Alexis Wright's Carpentaria opens the window into the experiences and perspectives of Aboriginal people in the Northern Territory in Australia. Full of larger-than-life characters and prose that channels the rhythms of Aboriginal speech, Wright's book is anything but mainstream.
The plot marches determinedly through various vignettes and character portraits, but the beauty of the novel lies in its persuasive ability to create a multi-dimensional depiction of a unique world. Though there is an exposition, climax, and conclusion, this novel is more a quilt of intertwining moments, rather than a linear story. Reading Carpentaria is similar to listening to an Aboriginal storyteller weave her tale, and as her arms fly up to illustrate the sea or the movement of fruit bats, so too does the story. Wright is not afraid to spend a few pages describing a small moment or ...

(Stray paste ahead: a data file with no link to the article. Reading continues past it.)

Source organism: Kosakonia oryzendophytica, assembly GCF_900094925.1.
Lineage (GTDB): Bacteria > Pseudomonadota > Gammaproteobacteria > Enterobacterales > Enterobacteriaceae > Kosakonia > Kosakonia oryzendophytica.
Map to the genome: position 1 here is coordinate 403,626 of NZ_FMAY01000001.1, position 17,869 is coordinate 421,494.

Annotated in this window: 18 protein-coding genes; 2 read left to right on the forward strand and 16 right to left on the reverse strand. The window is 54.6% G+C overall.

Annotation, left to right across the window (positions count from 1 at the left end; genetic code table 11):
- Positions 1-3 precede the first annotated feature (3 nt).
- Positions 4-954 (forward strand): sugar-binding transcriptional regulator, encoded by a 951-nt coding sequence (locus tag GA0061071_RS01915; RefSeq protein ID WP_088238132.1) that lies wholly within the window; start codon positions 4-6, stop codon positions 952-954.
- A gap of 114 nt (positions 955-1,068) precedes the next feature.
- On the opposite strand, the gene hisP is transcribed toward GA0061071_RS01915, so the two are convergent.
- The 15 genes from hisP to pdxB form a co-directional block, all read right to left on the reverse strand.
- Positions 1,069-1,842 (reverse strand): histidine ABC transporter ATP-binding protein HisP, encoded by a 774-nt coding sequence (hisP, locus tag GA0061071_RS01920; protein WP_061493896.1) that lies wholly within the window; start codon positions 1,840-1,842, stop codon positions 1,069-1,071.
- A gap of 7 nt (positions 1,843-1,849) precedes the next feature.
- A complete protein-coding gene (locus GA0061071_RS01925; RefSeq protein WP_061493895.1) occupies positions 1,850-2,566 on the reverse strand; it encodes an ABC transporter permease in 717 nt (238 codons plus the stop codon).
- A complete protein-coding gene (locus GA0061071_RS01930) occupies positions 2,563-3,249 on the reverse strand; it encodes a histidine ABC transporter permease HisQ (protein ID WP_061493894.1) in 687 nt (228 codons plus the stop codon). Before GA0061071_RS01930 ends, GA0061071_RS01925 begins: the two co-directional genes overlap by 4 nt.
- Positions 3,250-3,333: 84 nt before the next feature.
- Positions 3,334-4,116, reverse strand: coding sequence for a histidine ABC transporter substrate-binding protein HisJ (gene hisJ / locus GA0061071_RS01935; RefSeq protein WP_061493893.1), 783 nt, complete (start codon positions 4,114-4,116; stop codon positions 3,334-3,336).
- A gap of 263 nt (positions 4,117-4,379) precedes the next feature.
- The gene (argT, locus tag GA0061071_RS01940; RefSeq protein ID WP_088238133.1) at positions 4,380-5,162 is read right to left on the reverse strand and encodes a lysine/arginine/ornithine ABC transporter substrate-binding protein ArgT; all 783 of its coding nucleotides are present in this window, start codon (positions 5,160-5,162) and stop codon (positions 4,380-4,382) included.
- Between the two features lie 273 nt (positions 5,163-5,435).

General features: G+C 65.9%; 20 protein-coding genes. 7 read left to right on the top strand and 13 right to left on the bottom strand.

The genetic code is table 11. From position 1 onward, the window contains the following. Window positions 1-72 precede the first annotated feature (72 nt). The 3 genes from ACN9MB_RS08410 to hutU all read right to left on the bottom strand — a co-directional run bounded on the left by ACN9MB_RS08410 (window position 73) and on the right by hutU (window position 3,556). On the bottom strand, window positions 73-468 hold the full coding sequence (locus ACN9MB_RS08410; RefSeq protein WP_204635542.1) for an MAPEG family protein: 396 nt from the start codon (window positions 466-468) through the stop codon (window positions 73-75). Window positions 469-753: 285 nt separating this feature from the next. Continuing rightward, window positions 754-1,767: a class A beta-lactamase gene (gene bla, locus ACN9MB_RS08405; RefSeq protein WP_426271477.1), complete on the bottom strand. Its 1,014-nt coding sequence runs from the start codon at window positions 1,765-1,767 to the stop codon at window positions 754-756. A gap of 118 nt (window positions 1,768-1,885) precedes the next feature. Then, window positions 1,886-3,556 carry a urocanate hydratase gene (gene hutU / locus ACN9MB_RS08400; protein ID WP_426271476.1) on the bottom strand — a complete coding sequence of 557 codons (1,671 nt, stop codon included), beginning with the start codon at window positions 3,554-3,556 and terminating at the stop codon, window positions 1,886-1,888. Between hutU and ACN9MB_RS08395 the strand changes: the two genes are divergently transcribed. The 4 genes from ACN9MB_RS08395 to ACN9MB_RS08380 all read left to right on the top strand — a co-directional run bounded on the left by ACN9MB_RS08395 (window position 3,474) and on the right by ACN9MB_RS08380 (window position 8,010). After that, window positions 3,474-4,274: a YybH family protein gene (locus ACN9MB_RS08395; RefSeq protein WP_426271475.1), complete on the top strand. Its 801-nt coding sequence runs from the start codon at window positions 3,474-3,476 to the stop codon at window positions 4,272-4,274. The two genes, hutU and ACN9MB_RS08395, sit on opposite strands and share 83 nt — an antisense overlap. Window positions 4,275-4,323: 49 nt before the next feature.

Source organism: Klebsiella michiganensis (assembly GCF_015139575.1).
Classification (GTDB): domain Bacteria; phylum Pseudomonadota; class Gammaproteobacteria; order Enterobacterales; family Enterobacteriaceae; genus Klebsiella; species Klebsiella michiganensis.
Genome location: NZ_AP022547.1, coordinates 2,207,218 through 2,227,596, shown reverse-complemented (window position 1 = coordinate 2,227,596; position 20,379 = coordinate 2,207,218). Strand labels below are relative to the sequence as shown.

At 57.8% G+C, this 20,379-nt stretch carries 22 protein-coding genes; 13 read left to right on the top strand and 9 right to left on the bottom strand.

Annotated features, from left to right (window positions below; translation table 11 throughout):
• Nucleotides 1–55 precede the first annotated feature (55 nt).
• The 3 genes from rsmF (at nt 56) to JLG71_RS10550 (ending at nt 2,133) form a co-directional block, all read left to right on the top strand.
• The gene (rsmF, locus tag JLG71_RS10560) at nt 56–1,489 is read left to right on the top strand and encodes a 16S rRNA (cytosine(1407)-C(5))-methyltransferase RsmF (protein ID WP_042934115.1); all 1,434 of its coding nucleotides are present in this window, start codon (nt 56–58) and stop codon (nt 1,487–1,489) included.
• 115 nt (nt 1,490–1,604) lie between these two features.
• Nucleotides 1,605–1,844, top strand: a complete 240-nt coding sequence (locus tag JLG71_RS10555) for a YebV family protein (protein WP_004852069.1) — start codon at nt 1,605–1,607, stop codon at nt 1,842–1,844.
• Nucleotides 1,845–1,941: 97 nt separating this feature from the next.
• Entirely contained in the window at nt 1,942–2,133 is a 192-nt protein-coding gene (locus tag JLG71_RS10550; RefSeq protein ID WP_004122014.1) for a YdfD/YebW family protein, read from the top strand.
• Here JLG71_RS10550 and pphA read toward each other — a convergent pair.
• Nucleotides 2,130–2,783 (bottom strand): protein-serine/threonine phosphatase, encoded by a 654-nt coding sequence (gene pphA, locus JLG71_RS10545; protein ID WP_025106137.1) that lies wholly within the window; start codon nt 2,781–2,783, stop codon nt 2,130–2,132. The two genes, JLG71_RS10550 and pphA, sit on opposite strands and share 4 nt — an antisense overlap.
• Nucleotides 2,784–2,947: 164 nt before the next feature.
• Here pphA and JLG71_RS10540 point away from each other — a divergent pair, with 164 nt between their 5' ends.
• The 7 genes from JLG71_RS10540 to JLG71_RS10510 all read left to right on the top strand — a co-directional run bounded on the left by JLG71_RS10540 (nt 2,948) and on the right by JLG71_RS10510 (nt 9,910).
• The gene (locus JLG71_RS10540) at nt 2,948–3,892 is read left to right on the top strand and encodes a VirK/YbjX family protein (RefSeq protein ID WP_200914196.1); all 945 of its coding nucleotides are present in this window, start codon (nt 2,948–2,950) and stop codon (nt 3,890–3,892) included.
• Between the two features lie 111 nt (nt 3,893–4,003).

Alexis Wright and the Roots of Carpentaria
The subject for Carpentaria no doubt came from Wright's own experience as a land-rights activist and a member of the Waanyi people, an Aboriginal group who live in the southern Gulf of Carpentaria (map). Wright grew up in Cloncurry, Queensland after her father, a white cattleman, died when she was five. In addition to her fiction, Wright has published two nonfiction works about the Aboriginal experience in Australia, Plains of Promise and Grog's War.
It took her nearly two years to develop the ideas for Carpentaria and nearly six years to write the novel. It was rejected by all the major publishing houses in Australia, but was ultimately published by the independent press Giramondo in 2006. In ...
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